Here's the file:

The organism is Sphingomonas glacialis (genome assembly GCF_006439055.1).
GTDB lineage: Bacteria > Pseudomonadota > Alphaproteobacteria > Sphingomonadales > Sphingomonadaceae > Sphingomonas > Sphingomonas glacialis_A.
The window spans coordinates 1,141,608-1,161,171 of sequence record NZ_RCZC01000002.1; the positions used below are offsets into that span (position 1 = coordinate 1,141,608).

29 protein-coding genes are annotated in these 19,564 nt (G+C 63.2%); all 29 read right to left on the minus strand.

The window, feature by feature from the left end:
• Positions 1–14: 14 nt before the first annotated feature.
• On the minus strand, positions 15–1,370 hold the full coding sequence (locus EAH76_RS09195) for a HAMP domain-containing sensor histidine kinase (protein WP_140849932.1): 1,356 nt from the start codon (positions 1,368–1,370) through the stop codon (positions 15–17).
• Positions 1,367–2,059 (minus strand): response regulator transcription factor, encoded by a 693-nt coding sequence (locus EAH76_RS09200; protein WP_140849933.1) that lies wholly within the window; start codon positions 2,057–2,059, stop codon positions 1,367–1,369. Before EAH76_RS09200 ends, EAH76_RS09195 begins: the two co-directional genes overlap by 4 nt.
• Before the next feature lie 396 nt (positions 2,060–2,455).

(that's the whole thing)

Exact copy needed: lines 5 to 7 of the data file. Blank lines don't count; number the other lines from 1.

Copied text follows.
The window, feature by feature from the left end:
• Positions 1–14: 14 nt before the first annotated feature.
• On the minus strand, positions 15–1,370 hold the full coding sequence (locus EAH76_RS09195) for a HAMP domain-containing sensor histidine kinase (protein WP_140849932.1): 1,356 nt from the start codon (positions 1,368–1,370) through the stop codon (positions 15–17).